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Pfizer CEO Read Says AstraZeneca Bid Won’t Harm Patients

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Pfizer Inc. Chief Executive Officer Ian Read
Pfizer Inc. Chief Executive Officer Ian Read, second left, arrives at Portcullis House to give evidence to Parliament's Business, Science and Technology Select Committee in London. Photographer: Simon Dawson/Bloomberg

May 14 (Bloomberg) -- Pfizer Inc. Chief Executive Officer Ian Read fought back against accusations that his bid for AstraZeneca Plc would harm patients and damage science in the U.K. as he faced Parliament for a second day.

AstraZeneca has resisted the 60.4-billion-pound ($101.9 billion) offer, and said yesterday that the disruption of a buyout could jeopardize its pipeline of experimental drugs.

“There’s no truth that products of a critical nature would be delayed getting to patients,” Read told the Science and Technology Committee. “If anything, we would accelerate those products.”

Pfizer’s proposed takeover is facing skepticism from U.K. lawmakers concerned by possible job cuts and the company’s unwillingness to commit to preserving AstraZeneca’s workforce. Pfizer said it would maintain 20 percent of its global research and development employees in the U.K. for five years, without specifying the number of jobs. Read said the merger would result in job cuts and a reduction in total R&D spending.

“I suspect the combined research budget will go down,” Read said. “I suspect there will be less scientists than the natural arithmetic combination of the two.”

The combined company would be more efficient and more productive, and reflects the changing shape of the industry as governments pressure drug companies to reduce costs, he said.

Industry Cuts

“The industry over the last decade, decade and a half, has been in consolidation,” he said. “Pfizer has reduced its overall employment but so has AstraZeneca. AstraZeneca cut 40 percent of its workforce in the U.K.”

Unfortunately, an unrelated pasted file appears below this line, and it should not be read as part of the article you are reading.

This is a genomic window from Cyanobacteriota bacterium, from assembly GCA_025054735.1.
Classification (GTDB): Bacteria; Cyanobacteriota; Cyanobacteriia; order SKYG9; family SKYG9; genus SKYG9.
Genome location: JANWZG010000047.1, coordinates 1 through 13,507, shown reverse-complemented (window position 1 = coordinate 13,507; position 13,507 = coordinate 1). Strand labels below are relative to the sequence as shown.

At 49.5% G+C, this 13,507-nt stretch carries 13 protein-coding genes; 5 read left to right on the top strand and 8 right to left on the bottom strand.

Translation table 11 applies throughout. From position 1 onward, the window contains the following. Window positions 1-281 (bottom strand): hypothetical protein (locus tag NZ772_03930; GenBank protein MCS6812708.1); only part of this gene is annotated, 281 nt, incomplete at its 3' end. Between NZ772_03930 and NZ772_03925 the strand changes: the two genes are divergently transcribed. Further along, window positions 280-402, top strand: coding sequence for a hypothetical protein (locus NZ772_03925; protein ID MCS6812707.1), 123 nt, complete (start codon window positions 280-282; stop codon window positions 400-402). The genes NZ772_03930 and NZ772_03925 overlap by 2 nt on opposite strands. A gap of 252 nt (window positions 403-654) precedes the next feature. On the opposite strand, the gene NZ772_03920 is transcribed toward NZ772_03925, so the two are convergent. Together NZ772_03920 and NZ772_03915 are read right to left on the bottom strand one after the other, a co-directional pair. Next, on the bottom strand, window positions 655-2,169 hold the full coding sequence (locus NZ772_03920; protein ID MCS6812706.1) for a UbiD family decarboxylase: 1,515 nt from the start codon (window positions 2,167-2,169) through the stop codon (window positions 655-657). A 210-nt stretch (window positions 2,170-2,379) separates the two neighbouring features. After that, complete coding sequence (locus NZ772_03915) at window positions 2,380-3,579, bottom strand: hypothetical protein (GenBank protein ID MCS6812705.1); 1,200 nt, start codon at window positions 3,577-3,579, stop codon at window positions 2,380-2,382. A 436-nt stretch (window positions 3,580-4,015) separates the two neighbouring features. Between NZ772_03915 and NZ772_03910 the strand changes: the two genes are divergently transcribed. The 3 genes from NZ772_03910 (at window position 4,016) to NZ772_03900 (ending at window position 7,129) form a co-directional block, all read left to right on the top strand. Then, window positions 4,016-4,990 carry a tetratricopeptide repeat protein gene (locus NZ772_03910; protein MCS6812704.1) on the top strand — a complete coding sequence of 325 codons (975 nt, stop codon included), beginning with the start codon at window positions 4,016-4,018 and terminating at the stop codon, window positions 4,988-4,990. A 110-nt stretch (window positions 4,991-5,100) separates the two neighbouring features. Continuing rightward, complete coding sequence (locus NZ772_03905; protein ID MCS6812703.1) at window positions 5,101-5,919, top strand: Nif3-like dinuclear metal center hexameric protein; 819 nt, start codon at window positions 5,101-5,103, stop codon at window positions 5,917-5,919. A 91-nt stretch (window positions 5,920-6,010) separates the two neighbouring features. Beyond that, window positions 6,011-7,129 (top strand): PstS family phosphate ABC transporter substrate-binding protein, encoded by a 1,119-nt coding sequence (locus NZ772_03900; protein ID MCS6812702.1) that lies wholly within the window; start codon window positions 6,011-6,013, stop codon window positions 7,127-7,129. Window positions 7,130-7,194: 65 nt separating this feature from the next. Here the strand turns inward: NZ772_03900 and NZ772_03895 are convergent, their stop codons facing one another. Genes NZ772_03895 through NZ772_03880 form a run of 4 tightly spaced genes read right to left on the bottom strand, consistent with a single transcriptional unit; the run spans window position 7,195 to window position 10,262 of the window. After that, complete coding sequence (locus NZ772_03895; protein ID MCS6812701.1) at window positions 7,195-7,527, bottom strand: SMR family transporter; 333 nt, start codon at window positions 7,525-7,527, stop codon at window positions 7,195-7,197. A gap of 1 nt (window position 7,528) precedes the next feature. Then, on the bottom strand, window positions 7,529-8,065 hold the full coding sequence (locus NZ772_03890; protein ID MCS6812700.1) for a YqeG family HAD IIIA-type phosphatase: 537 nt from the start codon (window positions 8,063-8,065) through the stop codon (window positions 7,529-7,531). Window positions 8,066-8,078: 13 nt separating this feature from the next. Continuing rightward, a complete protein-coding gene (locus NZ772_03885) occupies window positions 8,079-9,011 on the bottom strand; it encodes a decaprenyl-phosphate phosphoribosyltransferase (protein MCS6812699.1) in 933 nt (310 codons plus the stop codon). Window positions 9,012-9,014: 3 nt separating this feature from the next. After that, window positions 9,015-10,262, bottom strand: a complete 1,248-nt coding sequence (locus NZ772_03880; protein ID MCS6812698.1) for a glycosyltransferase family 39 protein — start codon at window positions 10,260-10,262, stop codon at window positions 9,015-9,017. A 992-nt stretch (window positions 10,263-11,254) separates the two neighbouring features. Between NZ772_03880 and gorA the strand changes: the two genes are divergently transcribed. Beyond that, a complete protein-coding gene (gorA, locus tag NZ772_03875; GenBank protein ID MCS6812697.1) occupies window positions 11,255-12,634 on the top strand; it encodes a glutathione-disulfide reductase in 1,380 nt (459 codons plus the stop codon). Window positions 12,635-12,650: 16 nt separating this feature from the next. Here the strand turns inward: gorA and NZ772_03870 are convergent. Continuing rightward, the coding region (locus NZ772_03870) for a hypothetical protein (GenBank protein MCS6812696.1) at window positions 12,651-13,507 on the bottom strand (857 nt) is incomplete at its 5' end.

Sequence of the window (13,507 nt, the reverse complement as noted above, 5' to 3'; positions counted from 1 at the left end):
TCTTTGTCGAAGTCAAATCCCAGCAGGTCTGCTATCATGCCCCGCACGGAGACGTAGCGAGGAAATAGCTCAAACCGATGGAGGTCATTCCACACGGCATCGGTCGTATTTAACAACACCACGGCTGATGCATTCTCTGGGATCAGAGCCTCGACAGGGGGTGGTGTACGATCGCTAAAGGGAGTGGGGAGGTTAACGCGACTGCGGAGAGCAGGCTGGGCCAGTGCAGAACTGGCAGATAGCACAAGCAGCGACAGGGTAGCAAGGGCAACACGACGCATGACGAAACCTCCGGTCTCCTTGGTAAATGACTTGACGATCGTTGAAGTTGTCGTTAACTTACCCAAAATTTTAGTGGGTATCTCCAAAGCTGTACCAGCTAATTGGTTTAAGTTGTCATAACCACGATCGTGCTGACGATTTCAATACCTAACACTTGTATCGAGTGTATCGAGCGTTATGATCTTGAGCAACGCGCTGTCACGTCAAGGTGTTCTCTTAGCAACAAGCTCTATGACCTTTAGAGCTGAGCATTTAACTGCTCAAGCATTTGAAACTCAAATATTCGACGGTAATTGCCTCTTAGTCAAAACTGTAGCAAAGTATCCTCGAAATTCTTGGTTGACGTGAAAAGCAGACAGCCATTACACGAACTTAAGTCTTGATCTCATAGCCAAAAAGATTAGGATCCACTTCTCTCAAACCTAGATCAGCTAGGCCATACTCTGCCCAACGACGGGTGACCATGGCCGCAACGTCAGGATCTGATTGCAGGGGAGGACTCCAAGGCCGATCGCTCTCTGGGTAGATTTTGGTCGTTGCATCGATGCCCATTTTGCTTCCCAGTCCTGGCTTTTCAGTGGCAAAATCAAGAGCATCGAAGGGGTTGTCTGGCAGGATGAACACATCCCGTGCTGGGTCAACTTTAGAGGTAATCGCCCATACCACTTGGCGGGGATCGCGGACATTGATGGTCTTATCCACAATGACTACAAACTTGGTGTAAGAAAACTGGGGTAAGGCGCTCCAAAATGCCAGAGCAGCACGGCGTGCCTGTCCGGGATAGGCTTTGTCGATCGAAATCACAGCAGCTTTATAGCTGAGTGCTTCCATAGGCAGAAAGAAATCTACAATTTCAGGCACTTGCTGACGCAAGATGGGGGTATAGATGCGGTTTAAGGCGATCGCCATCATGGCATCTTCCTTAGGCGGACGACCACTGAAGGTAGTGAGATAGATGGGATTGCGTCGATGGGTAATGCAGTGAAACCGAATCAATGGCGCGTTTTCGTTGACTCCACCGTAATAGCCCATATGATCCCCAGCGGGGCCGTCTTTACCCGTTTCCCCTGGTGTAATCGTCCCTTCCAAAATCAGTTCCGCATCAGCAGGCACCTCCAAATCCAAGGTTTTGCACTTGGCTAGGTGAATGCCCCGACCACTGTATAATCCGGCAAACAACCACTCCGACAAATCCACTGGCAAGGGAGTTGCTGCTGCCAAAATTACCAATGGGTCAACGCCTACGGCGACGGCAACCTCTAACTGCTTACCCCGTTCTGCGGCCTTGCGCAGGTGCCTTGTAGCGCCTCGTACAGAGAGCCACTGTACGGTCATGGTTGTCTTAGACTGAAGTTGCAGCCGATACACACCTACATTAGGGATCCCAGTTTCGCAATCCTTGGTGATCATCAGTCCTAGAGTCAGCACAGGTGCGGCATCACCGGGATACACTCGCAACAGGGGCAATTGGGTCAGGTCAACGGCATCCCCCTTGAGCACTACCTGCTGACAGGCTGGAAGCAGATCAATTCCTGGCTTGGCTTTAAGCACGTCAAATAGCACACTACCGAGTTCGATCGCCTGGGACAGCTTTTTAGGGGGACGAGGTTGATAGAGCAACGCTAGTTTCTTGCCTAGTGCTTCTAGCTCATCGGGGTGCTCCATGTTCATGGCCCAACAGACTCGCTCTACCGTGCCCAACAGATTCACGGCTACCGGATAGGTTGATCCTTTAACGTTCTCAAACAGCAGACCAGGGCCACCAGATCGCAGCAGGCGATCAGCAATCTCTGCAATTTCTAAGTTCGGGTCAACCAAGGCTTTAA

AstraZeneca CEO Pascal Soriot, who appeared before the committee after Read, said Pfizer’s offer undervalued the company, and that the buyout could be disruptive. Even a promise to protect researchers from job cuts couldn’t ensure they would stay, Soriot said.

“We always need to remember a company is made of people and you can’t decide what people will do,” he said. “If they leave, you can only replace them and it takes months to recruit them.”

The government is emphasizing the need to preserve the U.K. science base as it talks to Pfizer and AstraZeneca, said David Willetts, the minister for science.

“The voice of the science community, and the importance of science as a U.K. national asset is widely understood by government, and it features very prominently in our discussions with the companies,” Willetts told the committee. “We are pressing hard on the all key issues everyone is concerned about.”

Pfizer made an initial proposal in January that valued AstraZeneca at 46.61 pounds a share, and increased the offer to about 50 pounds a share on May 2, with 32 percent of the payment to be made in stock. The value of that offer has declined to about 48.08 pounds, based on yesterday’s closing price for Pfizer. Pfizer is crafting a new offer that would increase the value modestly and give a higher proportion in cash, people with knowledge of the matter said.

To contact the reporter on this story: Oliver Staley in London at ostaley@bloomberg.net

To contact the editors responsible for this story: Phil Serafino at pserafino@bloomberg.net Kristen Hallam, Robert Valpuesta

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